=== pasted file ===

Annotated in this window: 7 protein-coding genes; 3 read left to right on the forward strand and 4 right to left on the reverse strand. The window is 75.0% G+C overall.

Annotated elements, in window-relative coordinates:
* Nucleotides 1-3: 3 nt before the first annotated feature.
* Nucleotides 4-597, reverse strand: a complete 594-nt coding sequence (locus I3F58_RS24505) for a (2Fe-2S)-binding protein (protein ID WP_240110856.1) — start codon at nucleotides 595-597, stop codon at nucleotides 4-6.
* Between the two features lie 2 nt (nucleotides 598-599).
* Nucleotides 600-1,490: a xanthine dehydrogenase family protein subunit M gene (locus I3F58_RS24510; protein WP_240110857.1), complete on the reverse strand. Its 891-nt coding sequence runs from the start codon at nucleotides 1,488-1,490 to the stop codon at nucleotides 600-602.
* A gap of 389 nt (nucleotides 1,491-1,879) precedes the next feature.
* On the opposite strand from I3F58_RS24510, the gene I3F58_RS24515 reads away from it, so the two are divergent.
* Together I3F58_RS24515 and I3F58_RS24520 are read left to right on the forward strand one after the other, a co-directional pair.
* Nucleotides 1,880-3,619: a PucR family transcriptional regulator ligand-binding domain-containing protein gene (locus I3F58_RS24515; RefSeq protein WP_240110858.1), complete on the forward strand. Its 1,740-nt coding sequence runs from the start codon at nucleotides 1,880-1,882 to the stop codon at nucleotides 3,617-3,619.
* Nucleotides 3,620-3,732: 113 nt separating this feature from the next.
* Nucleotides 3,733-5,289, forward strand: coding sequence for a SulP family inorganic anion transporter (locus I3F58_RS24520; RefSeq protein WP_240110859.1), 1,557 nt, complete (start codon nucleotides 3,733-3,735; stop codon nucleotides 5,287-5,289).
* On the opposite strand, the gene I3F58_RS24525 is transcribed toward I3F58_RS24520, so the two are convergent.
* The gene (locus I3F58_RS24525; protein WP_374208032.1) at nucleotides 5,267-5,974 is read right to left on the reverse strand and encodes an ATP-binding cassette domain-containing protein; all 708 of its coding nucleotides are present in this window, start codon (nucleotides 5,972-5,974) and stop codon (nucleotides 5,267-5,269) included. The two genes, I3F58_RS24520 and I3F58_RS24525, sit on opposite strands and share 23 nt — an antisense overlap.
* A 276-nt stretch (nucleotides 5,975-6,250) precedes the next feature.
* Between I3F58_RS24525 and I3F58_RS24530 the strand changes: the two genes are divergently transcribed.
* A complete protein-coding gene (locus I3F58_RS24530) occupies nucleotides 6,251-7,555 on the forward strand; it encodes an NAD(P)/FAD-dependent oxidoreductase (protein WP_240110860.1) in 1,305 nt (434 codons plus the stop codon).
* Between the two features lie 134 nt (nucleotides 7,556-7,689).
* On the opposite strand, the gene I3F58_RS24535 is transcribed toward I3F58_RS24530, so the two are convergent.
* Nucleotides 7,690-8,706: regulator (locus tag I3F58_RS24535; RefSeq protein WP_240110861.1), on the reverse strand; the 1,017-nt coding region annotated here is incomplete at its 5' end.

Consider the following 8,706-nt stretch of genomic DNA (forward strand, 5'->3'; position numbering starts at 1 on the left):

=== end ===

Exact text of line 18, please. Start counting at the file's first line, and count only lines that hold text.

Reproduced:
* Between the two features lie 134 nt (nucleotides 7,556-7,689).